Only if this eek and reek case was its original and forever home, thus functioning as an original set to collectors. Which means, quite possibly, we're talking a 1920's eek/reek as well, which will surely bring up the value even higher. ; )
>Maybe if the mandy with stinky case is worth a good amount, you could swap it for a Vuillaume.
Now we're singing my song!
In the vintage guitar/banjo/mandolin market, old cases and anything else original with the instrument are highly sought after and serve as provenance in a way. Most decent instruments came with a case made for that instrument.
Of course, that's not generally true with violins; the couple times I've bought violins in older cases I couldn't wait to ditch them. They were nothing special, though, just old generic cases that didn't protect at all by today's standards and smelled funny....
My mando is hanging on the wall, and I have a soft backpack case that works just fine. So different from a violin, which really needs much more protection! I find it to be an entirely different animal, despite being strung the same way!
Tom B, thanks for your continued comments - I'll be bringing it in next week to the music store where I take my violin lesson. They're big on vintage guitars there; they sounded eager to see the mandolin and help me clean it up (seriously in need of restringing, for starters). And I will be sure to bring in stinky case as well (but I'm not putting the instrument back in; I'll carry it!).
Laurie - I was reassured by this comment:
My mando is hanging on the wall, and I have a soft backpack case that works just fine. So different from a violin, which really needs much more protection!
Good to know it can "hang out" while in the home. I rather like seeing it here, like an odd piece of artwork, on its stand in the corner on a desk. I'd rather not enclose it back in a case.
What about Nature's Miracle? It's marketed more for cat pee, but it works on that . . .
> What about Nature's Miracle? It's marketed more for cat pee, but it works on that . . .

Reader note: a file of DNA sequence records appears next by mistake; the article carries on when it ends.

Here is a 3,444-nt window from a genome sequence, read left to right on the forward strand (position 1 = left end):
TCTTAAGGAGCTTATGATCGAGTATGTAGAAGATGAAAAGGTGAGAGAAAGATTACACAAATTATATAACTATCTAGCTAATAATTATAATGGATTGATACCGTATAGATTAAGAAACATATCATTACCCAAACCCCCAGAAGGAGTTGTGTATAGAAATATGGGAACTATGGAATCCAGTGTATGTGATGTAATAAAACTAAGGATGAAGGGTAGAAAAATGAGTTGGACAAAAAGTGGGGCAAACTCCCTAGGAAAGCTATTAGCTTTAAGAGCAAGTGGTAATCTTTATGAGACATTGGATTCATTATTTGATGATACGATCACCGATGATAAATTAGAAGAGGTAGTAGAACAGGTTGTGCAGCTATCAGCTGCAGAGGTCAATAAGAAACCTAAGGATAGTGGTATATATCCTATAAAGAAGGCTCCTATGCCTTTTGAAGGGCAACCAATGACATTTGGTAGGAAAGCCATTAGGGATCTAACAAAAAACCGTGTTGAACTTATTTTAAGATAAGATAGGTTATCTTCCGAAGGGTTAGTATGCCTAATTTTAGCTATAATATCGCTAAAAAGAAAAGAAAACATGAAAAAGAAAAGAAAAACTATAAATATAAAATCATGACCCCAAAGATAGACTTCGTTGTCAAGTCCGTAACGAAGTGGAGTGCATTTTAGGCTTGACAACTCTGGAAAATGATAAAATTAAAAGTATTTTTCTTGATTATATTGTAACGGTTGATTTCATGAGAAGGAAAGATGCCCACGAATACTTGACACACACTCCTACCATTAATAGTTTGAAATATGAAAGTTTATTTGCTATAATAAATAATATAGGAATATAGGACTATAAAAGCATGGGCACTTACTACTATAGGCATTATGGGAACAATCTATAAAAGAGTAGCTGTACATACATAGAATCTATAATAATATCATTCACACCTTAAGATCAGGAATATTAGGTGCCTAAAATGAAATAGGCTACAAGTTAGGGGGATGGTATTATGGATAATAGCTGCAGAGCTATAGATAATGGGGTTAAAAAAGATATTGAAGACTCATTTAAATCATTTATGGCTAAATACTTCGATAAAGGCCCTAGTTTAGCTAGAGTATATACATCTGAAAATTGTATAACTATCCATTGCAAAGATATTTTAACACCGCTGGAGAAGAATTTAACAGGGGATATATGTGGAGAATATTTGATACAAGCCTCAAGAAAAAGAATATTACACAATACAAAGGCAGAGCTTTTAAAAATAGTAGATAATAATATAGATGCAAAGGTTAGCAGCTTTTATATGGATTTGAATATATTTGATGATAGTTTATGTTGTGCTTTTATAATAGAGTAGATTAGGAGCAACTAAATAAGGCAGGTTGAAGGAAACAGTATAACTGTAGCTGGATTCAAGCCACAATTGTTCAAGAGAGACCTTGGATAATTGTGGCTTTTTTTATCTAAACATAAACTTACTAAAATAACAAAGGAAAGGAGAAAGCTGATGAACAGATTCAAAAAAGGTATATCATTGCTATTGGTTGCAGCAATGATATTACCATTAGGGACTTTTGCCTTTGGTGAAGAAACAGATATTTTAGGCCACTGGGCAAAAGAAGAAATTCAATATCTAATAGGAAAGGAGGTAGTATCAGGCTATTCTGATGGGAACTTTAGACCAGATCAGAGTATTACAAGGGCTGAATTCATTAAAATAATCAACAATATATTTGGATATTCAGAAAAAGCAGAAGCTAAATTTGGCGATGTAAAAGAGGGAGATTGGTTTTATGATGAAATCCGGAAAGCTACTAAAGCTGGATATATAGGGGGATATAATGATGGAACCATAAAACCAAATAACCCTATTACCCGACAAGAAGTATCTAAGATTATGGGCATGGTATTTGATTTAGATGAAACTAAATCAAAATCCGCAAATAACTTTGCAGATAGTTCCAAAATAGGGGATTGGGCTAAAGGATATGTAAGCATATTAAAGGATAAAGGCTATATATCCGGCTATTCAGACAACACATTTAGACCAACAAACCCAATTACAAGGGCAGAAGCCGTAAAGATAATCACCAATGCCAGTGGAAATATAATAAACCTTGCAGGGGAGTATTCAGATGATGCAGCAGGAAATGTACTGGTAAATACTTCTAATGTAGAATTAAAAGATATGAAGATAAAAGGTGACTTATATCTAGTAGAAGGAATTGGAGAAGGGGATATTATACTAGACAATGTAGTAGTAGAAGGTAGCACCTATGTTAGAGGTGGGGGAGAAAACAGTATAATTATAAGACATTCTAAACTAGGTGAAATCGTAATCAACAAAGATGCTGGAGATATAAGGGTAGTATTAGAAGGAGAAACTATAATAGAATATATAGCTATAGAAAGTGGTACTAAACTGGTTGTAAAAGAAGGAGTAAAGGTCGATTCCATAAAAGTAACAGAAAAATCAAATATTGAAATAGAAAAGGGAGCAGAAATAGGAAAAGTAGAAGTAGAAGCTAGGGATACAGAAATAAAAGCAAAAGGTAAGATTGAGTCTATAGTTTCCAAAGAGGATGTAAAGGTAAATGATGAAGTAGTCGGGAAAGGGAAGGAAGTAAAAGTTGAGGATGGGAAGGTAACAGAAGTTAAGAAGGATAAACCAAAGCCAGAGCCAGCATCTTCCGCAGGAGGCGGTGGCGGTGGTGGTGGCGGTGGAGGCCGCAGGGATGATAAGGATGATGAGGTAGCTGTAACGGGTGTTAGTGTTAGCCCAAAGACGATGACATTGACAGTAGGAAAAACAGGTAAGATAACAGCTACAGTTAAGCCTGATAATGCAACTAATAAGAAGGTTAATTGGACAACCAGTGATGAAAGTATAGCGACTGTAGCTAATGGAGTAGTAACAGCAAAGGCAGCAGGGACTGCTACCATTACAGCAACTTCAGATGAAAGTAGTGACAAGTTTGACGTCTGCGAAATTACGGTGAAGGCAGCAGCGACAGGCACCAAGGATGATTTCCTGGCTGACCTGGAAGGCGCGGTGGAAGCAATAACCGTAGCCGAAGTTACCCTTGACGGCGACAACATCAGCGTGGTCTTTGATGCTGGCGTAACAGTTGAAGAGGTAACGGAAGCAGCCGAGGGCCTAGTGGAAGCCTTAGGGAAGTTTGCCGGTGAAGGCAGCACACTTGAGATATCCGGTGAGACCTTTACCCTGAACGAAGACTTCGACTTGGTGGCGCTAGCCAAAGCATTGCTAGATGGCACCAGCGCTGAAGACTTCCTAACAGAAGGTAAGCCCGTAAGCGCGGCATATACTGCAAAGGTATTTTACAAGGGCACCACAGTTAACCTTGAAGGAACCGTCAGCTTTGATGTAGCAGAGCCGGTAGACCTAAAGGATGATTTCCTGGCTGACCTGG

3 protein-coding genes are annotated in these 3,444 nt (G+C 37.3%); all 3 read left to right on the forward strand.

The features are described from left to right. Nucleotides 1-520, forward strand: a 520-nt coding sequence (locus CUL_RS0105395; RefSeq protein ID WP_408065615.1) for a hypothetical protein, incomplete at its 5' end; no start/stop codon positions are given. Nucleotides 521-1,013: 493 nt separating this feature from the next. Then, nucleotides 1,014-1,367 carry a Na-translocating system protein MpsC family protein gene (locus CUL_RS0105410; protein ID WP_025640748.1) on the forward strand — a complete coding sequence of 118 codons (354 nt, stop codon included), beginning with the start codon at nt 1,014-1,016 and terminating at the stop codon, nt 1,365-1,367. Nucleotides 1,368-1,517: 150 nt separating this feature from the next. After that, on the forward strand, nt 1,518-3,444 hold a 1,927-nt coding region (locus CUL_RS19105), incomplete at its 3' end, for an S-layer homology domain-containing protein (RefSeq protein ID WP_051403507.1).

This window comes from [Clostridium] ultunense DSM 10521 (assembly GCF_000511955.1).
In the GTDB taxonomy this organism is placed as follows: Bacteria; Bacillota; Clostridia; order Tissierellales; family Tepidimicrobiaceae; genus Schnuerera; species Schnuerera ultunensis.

I've never heard of this product before. Googled it and read this:
- Product Listing - Nature's Miracle
Dogs, Cats, Small Animals, Share your experience & help fellow pet owners decide .
Now I have this mental image of a bunch of dogs, cats and small animals shuffling up to the keyboard to tap out their personal experiences. : )
Seriously, tho, thanks for the tip, and I'll ask about its safety on the old case at the music store.
I used to own a beautiful potato backed mandolin which my grandmother brought with her from the Old Country. One day I opened the case and found that it had shattered to smithereens. I cried a lot. Years later I bought a newer mandolin, Harmony model, and played around with it for a while. Then I upgraded to a cheap Gibson A-type in good condition. I took a brief class in Mandolin for Violin Players given by Paul Orts, and it helped. Taking a few lessons or hanging out at jam sessions and having people show you how to play it are two good ways to learn. (Personally, I favor the latter.) I never developed much skill with my mandolin. I use it to learn chords by feel, and now I play a lot of double stops when I jam on my fiddle. I also use it to learn new songs from recordings. The violin is often too loud for that. Sometimes I just sit with my mandolin on its strap around my neck while I'm at my desk working. Since I almost always have music playing while I work, I can strum along whenever the Spirit moves me. That does not make my work go faster, but it does make me happier while I work. Have fun with your new instrument. You'll get the feel of it easily. Let us know about your progress.